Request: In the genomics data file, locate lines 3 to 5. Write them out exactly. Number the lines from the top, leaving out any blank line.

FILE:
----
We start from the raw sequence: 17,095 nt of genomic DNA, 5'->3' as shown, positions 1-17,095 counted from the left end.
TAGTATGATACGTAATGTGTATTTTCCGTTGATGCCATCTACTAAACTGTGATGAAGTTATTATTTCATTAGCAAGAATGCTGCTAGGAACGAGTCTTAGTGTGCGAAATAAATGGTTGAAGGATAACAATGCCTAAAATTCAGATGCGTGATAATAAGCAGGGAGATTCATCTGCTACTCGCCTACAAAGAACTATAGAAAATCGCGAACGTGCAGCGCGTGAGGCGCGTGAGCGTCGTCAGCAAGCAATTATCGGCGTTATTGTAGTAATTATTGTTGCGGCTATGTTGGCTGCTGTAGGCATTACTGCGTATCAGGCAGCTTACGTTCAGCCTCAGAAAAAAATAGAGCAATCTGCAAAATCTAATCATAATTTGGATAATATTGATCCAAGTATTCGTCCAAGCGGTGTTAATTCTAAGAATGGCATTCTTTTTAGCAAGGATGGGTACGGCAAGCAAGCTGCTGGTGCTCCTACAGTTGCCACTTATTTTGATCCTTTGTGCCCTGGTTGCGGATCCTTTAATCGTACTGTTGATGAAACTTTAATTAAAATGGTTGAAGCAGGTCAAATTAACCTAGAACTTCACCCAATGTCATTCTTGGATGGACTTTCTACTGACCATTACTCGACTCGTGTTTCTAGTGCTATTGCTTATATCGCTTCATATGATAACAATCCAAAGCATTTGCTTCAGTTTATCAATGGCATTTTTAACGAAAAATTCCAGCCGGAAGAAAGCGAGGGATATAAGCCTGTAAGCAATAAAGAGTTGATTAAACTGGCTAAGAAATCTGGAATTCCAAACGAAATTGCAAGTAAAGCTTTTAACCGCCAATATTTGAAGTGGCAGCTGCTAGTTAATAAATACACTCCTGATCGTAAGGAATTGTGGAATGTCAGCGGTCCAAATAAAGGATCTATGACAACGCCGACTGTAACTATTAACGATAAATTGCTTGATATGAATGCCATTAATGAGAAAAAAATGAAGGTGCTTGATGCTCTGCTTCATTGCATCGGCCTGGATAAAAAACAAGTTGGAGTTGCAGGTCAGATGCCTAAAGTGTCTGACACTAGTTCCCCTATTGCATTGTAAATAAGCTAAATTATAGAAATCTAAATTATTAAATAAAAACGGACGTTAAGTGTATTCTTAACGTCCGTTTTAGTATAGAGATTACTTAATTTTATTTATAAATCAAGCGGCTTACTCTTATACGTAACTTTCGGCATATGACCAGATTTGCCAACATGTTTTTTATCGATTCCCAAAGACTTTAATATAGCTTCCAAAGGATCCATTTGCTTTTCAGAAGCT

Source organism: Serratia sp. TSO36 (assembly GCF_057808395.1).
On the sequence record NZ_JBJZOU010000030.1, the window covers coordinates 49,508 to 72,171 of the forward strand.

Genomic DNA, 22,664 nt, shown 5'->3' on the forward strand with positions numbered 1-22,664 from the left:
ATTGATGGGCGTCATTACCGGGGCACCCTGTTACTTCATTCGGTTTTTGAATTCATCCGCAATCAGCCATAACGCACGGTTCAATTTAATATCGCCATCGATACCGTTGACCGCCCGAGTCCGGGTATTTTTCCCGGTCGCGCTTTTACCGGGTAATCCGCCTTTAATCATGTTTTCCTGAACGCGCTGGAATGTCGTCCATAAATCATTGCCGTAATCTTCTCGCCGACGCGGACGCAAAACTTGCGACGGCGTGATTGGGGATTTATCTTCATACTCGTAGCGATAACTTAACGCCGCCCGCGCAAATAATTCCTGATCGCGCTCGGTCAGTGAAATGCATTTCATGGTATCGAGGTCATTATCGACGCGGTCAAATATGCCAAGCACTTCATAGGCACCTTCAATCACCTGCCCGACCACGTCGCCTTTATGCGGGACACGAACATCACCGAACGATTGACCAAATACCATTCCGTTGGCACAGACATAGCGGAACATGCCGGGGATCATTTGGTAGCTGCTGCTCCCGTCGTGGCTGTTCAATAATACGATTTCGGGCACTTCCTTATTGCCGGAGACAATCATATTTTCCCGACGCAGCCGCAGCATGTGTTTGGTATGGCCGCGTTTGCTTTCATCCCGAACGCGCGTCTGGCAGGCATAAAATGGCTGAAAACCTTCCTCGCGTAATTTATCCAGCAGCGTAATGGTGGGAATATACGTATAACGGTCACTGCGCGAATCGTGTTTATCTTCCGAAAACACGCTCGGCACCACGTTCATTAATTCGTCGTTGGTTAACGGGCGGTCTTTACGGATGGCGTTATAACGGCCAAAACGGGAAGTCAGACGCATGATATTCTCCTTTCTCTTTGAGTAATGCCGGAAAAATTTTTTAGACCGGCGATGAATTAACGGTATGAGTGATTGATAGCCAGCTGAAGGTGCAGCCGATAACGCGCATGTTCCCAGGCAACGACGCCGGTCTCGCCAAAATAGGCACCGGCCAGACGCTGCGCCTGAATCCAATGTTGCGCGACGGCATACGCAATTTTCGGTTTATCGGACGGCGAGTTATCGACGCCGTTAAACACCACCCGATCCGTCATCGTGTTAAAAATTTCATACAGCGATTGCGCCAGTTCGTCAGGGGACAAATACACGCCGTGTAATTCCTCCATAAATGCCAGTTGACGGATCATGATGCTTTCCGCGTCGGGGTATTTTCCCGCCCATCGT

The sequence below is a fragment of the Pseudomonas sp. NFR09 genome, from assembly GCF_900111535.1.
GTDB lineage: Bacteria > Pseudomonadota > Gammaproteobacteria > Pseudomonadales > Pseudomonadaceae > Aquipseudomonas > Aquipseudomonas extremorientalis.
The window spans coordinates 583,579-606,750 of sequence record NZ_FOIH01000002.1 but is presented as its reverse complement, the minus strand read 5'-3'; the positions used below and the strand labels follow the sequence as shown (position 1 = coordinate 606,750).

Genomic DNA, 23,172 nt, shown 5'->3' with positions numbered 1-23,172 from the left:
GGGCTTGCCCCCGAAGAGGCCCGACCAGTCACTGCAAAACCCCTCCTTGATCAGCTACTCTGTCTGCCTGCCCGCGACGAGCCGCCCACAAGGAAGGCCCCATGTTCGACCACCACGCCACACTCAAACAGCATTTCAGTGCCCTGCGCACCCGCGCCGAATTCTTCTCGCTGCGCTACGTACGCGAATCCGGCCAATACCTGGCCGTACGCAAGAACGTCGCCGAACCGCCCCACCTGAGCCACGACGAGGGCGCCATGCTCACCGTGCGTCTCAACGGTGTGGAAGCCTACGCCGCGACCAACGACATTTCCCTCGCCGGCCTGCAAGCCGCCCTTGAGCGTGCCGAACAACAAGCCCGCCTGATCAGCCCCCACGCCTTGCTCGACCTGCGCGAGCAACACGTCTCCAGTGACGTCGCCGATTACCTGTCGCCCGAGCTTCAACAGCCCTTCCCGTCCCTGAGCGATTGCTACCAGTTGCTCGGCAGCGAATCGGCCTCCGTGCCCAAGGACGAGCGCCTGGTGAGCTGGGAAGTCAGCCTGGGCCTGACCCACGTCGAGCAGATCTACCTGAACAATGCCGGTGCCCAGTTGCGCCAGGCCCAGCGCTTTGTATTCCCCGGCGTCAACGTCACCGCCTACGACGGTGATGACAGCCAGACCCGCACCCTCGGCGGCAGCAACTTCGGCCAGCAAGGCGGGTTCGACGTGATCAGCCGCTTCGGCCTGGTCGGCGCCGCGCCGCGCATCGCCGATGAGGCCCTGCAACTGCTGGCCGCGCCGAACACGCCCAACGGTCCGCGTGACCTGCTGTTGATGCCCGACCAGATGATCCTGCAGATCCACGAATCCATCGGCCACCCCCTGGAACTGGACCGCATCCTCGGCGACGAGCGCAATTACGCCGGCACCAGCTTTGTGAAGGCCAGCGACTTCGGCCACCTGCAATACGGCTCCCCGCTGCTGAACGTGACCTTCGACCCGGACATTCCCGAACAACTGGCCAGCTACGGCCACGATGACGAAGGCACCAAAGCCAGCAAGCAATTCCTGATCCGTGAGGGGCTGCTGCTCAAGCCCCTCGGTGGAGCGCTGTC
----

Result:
Source organism: Serratia sp. TSO36 (assembly GCF_057808395.1).
On the sequence record NZ_JBJZOU010000030.1, the window covers coordinates 49,508 to 72,171 of the forward strand.

Genomic DNA, 22,664 nt, shown 5'->3' on the forward strand with positions numbered 1-22,664 from the left: